When two ships meet to transfer goods, it is called transshipment. In the fisheries industry, it is sometimes legal in ports, but usually illegal out at sea where the practice can’t be monitored. [You can read more about it here]. Transshipment can facilitate the mixing of illegal or unreported catch with legal catch, making it easier for illegal operators to “launder” their product. Read more
Unusual fleet behavior off West Africa spurs our analyst to investigate
Just because something appears suspicious, doesn’t mean laws are being broken. Jumping too quickly to conclusions could embroil a legally operating fishing fleet in unwarranted investigations or accusations. Equally damaging would be to rush in on a crime without solid evidence and lose the chance to shut down a bad actor. Global Fishing Watch is a powerful tool to be wielded with caution.
That’s why we’re taking our time evaluating a series of intriguing vessel tracks, Read more
Last week, a visitor to our site asked if Global Fishing Watch can be used to track whaling ships.
The short answer is yes, sometimes. At the moment, our machine learning algorithms are being designed to classify three major types of fishing activity—trawling, longlining and purse seining—but some whaling vessels report themselves as “fishing vessels,” and thus appear on our map. Here’s an example of one we recently found. Below is a screen shot of the map showing the US Exclusive Economic Zone around Hawaii and Midway Island (EEZ delineated in blue). We’ve circled a string of points that look like a vessel track headed straight toward, or away from, the border of the marine protected area (delineated in red). Read more
If you’ve grown accustomed to the idea that everything in our world is traceable—from airplanes to cell phones to personal browsing history and purchasing habits—it may seem like a no-brainer that we can use publicly broadcast Automatic Identification System (AIS) signals from ships at sea to find out where they are and what they’re doing. But in fact, Read more
None of what we’re doing at Global Fishing Watch would be possible without the advancements in computing power that have occurred in recent years. The volume of data we work with would have been overwhelming in the past. In one random sample, we observed more than 127,000 vessels over a 24-hour period broadcasting the Automatic Identification System (AIS) signals we use to track fishing behavior. Each signal contains multiple messages (vessel location, call sign, speed, etc.), and some of the signals refreshed as often as every five seconds. That means there are billions of data points to feed into our computer systems. It takes tremendous processing power to handle all that data, and it takes an intelligent machine to make sense of it.
Just a few years ago the very idea of collecting billions of radio signals from ocean-going vessels all around the world and creating a global map of their activity in near-real time would have been unthinkable. But today’s cloud computing technology allows us to do amazing things with huge amounts of data. Read more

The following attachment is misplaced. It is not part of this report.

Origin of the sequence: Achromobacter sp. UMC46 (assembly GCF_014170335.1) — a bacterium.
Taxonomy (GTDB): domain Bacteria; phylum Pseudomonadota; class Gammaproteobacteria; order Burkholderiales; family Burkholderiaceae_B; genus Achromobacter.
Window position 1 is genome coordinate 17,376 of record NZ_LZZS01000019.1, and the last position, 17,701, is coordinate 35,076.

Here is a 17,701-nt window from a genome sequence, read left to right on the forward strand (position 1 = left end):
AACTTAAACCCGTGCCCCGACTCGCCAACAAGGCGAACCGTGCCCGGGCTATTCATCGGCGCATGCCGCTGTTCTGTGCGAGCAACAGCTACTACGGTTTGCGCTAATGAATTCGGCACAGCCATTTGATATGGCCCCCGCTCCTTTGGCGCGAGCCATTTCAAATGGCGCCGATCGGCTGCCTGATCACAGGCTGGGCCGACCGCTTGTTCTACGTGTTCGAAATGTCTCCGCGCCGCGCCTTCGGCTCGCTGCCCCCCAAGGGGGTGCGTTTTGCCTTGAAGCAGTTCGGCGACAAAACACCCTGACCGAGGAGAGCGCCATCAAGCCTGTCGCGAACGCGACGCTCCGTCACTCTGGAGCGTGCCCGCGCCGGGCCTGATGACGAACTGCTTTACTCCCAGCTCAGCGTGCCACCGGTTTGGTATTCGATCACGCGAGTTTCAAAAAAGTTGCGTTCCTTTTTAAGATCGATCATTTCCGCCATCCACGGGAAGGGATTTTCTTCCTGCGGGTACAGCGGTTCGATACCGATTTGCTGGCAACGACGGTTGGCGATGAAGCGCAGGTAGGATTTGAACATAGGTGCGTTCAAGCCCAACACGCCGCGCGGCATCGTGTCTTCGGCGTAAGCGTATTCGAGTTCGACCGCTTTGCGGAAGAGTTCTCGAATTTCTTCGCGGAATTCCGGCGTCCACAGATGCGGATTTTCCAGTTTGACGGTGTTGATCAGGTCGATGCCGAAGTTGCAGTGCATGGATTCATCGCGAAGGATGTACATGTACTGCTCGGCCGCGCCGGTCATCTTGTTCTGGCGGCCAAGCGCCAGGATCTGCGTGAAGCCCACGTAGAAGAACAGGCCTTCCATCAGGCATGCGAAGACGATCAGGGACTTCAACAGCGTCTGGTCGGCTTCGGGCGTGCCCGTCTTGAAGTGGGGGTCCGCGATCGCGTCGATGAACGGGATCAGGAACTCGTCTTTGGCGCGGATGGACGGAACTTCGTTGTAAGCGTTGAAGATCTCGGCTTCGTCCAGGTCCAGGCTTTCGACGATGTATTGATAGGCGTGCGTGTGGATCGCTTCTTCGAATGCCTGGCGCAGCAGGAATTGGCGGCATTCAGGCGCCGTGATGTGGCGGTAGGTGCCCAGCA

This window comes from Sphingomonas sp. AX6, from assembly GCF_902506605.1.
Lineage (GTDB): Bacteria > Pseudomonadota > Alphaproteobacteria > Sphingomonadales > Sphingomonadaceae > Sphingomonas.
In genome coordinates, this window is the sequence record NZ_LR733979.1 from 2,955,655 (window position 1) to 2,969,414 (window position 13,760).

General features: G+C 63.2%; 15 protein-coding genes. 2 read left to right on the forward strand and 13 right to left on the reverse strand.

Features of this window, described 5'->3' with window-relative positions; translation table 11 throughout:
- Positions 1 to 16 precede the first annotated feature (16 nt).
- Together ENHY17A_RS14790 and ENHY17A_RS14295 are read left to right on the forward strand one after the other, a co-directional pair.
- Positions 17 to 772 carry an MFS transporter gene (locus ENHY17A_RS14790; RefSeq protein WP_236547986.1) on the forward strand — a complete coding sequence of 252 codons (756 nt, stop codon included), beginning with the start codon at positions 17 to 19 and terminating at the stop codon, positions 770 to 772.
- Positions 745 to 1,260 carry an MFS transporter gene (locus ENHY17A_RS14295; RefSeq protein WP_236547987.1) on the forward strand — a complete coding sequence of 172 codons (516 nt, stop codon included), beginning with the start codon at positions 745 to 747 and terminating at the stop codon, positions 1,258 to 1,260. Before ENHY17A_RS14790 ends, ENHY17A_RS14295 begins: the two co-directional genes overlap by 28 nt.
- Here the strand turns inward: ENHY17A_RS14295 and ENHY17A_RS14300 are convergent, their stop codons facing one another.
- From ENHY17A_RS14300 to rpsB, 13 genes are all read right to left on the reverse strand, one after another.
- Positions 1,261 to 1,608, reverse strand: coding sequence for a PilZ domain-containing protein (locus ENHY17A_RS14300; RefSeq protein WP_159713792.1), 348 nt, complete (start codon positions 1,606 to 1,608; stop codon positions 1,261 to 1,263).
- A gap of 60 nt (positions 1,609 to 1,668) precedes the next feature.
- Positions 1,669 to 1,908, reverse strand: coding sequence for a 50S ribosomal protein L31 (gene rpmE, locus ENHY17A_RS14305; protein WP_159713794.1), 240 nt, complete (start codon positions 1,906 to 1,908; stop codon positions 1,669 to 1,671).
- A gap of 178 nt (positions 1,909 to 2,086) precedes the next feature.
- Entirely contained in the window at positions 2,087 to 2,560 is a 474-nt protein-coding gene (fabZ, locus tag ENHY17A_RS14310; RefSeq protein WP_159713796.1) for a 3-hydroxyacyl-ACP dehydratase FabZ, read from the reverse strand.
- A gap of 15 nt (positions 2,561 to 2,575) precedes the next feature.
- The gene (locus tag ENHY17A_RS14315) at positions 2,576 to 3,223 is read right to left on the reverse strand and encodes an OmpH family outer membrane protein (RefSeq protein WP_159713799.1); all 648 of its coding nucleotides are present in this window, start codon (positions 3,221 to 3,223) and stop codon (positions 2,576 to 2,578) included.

Occasionally, the AIS messages transmitted from a ship provide a location that makes no sense, say, in the middle of the Antarctic or over a mountain range. In such cases, either the AIS transponder has malfunctioned, the data got scrambled in transmission, or the system has been tampered with in a deliberate attempt to disguise the vessel’s location. Read more
The satellite-based Automatic Identification System (AIS) is great for locating vessels, but it’s not fully reliable for identifying them. AIS broadcasts coded messages that include information about a vessel’s identity such as its name, ship Read more
To help researchers better understand how much fish is being taken from the ocean, we’re developing ways to use our data for estimating the total potential catch of the global fishing fleet. It’s a big and a complex question to answer, partly because the source of our information, AIS, is limited. It doesn’t tell us most of what we need to know. “If we cannot get the actual amount of catch from a vessel, the next best thing Read more
Something we hear often about tracking vessels with Automatic Identification Signals (AIS) is that transponders can be turned off. Fishers that don’t want to be caught doing something illegal or questionable will simply “go dark.” Read more
Every day we download more than 20 million data points, giving us the positions of the about two hundred thousand vessels in the world. To see where these vessels traveled in 2015, I plotted their positions to create the map you see above. This map shows all vessels carrying AIS, and not just fishing vessels, and is created from about five billion data points. Click on the image to enlarge. Read more